On the Set: Jack Black in ‘Gulliver’s Travels’

Fifty yards from the main set of “Gulliver’s Travels,” in which he plays the title role, Jack Black is sprawling on a chair outside his large trailer, having assumed a facial expression familiar to those who know his big-screen work.

With his trademark manic stare and one eyebrow raised sky high, he looks both bewildered and amazed. But right now, Black isn’t playing for laughs. He’s trying to explain to a visitor the camera technology that allows him to play a hero who is a giant among tiny men and women.

“It’s wild,” he says. “I’m, like, 12 times bigger than everyone else in the cast. But they’ve developed this, like, amazing camera, so I can be in the same shot as the little people and interacting with them.”

How does it work? Black’s eyebrows shoot even higher and he stretches out his arms in an eloquent “don’t ask me” expression.


Here on the backlot of Pinewood Studios, some 20 miles west of London, various key elements for different scenes in “Gulliver’s Travels” are strategically placed at some distance from each other — a clear indication that this is a green-screen production, dependent on elaborate special effects to be inserted later.

This mammoth Fox production, which will be released Dec. 22, is a loose, lighthearted update of Jonathan Swift’s classic 1726 satire about a traveler who is washed ashore after a shipwreck and finds himself a giant in a land of little people.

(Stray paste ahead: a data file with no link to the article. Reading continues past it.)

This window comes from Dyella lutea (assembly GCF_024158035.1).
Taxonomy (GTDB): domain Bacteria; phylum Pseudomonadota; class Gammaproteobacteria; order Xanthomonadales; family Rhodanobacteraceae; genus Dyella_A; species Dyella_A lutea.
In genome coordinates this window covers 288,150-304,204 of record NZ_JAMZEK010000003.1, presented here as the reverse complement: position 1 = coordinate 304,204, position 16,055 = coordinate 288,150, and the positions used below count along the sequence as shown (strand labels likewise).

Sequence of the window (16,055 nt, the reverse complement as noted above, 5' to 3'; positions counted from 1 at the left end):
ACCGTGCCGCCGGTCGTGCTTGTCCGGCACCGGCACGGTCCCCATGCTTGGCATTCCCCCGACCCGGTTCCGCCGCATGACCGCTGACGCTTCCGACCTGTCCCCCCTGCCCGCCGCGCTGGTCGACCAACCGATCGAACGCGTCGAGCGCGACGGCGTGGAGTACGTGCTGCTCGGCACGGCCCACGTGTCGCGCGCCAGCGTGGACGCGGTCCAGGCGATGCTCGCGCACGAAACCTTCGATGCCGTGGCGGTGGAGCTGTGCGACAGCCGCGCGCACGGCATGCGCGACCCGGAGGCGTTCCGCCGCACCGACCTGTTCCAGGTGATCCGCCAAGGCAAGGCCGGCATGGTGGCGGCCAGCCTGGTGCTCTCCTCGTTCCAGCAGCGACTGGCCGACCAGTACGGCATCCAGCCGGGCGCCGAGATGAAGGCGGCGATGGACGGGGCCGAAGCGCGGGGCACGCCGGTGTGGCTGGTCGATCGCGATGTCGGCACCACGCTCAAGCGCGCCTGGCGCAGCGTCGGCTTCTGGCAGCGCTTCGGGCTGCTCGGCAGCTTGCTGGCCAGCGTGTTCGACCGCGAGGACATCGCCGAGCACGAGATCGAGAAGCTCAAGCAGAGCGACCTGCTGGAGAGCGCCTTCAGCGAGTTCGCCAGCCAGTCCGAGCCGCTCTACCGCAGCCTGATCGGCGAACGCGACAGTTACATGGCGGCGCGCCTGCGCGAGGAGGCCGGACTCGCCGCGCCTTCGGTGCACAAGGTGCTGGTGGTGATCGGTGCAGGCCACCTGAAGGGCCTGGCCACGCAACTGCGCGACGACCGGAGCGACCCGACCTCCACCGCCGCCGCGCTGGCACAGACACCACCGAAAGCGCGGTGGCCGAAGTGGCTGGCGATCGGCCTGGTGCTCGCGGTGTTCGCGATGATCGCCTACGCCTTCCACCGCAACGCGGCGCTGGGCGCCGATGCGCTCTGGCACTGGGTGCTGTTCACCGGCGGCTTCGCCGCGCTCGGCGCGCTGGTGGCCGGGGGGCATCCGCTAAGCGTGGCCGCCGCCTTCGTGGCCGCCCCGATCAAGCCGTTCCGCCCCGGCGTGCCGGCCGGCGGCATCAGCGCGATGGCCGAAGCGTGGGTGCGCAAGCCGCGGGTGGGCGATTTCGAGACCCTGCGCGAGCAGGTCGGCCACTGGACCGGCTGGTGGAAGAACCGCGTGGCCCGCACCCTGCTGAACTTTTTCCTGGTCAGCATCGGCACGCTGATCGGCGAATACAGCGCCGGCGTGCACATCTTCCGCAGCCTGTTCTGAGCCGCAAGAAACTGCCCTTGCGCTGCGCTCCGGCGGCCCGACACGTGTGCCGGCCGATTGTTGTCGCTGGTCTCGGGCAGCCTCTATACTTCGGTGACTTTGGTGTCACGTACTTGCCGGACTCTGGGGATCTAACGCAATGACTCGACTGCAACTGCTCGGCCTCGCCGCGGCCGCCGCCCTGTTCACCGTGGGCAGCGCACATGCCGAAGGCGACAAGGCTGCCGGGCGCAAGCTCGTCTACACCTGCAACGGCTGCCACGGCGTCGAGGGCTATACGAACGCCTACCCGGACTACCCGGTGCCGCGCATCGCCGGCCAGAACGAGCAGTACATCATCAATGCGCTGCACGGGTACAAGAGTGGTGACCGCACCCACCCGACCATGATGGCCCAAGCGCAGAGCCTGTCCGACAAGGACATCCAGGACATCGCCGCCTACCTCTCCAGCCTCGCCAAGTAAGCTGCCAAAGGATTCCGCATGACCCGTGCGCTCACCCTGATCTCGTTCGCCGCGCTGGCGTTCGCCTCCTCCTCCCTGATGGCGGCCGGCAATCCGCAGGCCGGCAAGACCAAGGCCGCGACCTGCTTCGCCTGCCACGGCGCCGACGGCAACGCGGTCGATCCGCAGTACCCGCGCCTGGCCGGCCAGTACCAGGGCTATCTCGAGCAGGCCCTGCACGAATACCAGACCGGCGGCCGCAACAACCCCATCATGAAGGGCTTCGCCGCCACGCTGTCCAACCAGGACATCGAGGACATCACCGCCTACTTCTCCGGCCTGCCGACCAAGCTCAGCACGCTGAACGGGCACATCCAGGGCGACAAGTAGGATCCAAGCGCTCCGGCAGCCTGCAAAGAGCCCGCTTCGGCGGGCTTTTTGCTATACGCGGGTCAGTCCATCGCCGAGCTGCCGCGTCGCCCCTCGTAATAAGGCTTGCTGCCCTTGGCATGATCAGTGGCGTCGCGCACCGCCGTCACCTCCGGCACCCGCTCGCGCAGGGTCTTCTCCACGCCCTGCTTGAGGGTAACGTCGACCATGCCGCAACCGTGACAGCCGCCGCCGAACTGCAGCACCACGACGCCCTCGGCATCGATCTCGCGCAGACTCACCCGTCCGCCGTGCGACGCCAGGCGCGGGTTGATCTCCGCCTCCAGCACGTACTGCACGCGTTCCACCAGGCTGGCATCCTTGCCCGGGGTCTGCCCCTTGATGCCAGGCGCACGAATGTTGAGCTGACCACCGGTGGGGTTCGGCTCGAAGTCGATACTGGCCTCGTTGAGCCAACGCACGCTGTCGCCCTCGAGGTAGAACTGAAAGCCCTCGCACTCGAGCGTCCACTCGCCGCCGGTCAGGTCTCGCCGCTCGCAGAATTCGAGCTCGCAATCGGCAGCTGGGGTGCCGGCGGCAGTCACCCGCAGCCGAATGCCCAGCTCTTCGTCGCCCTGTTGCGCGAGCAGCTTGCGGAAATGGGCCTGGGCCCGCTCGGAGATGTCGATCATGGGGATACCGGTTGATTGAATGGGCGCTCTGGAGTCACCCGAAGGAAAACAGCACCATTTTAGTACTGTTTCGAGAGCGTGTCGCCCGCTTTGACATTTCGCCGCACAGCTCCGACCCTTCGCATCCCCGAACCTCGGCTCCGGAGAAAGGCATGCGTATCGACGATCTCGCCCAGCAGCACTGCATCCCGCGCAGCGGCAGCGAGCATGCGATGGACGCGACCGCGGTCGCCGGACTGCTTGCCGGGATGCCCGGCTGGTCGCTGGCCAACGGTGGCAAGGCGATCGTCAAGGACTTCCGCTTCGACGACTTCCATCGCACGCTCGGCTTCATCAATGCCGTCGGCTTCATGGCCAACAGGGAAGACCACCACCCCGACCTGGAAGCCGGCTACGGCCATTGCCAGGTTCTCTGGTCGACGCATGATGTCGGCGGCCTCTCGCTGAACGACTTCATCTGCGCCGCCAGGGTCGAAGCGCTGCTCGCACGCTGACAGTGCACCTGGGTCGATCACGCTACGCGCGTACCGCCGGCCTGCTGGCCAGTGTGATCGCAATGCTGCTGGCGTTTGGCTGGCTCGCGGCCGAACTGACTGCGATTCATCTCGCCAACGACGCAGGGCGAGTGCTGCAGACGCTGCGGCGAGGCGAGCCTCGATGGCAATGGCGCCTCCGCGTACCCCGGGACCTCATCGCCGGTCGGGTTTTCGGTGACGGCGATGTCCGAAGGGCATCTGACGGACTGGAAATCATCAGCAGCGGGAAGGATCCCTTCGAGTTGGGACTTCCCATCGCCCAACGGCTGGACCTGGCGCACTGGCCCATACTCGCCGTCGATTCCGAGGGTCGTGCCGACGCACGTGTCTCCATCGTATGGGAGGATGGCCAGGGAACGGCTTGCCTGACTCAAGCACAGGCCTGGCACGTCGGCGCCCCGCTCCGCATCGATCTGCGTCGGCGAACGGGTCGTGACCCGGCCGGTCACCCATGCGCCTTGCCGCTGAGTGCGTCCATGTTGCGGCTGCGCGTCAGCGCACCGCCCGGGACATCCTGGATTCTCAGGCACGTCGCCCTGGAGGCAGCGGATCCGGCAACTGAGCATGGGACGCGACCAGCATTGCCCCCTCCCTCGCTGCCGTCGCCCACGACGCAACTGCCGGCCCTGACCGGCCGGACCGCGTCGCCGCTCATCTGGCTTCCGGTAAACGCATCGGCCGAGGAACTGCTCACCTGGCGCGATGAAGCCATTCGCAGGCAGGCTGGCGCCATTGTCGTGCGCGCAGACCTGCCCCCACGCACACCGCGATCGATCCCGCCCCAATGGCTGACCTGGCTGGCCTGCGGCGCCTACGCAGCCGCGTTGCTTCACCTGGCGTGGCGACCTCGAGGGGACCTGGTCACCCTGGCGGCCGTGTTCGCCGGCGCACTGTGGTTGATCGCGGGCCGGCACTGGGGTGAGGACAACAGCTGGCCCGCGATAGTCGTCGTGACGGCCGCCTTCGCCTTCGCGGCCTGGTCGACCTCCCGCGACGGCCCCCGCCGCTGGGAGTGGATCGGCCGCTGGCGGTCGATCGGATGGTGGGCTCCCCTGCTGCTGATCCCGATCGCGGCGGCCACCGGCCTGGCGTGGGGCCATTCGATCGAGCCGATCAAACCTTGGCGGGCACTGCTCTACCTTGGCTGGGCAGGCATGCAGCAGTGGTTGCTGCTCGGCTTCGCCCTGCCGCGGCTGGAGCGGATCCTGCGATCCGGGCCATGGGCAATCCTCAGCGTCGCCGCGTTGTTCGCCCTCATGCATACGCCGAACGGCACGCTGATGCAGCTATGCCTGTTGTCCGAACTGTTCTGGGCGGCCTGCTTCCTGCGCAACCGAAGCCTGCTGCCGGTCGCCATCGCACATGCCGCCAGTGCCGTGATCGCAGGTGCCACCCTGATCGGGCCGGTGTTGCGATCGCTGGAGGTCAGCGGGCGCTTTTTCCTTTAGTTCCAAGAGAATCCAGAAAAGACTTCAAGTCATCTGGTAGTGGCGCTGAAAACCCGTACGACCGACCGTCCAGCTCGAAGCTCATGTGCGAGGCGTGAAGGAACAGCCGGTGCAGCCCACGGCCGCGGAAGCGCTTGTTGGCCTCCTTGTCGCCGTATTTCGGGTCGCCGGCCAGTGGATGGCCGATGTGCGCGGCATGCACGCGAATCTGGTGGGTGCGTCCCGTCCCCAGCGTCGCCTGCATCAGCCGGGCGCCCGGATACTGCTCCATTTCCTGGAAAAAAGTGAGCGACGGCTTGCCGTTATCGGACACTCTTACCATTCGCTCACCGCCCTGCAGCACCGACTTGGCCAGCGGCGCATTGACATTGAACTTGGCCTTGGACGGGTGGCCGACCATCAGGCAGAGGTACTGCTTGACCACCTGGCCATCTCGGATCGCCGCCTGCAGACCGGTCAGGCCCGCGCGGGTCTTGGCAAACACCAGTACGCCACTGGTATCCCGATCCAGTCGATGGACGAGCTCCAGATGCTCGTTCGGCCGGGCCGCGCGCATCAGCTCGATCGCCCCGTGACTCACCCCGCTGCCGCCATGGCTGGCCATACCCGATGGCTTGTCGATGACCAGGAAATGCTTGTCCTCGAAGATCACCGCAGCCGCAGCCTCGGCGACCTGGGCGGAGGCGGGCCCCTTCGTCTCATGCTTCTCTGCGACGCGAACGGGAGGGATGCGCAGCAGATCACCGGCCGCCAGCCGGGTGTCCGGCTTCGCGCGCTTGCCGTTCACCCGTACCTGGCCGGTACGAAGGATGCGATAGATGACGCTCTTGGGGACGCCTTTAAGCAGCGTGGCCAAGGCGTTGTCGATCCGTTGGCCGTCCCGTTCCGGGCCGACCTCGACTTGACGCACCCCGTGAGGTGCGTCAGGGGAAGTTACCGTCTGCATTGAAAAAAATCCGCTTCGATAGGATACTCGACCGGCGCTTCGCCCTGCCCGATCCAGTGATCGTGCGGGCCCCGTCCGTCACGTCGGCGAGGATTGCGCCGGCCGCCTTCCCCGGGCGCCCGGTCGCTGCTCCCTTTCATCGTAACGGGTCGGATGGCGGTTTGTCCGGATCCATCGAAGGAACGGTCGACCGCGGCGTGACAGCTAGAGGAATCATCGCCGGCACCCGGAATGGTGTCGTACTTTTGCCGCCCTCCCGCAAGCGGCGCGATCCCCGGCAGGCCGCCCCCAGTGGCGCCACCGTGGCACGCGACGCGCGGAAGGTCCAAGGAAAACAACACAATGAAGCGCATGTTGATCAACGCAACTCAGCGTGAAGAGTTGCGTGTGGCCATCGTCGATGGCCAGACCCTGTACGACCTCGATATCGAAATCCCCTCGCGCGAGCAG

Intriguingly, Black is, in every sense of the phrase, the big man on set. Not only is he the star, he is also one of the film’s four producers. And it turns out that he was integral to the project when the idea for it was just a single spoken sentence.

According to producer Gregory Goodman, “It came out of the office of John Davis [a producer with a long-standing deal at Fox]. I think the idea was simply: Let’s do ‘Gulliver’s Travels,’ and let’s put Jack Black in it.”


“I jumped at the chance,” Black says. “When the book was written, obviously, the world was not a totally discovered place. You could imagine an island where miniature people might live. It wasn’t beyond the realm of possibility as it is today. So we thought: Shall we set it in the future? Make Gulliver a space traveler who goes to a different planet?

“Instead, we have him going through an inter-dimensional portal to an alternate, not altogether different place.”

Black has taken producer credits before, on “Nacho Libre” and his “Tenacious D” films. But this is the first time he has fulfilled the role on such a huge project. Colleagues on set confirm that he is taking things seriously and setting a tone as a leading man and producer.

“Jack really gives it his all,” enthuses director Rob Letterman ( “Monsters vs. Aliens”). “He’s incredibly generous and a really nice guy. He’s always here for the other actors, even when he doesn’t have to be. He’ll come in to read his off-camera lines, and he gives it the whole performance.”

Black’s Lemuel Gulliver is a downtrodden character who works in the mailroom of a New York daily newspaper. He has a secret crush on the paper’s travel editor ( Amanda Peet) and cons her into believing he can be a travel writer.

Sailing to Bermuda on assignment, his ship enters the Bermuda Triangle, and he ends up in Lilliput, an 18th century kingdom whose tiny inhabitants, who speak Olde English, are constantly at war with its neighboring country Blefuscu.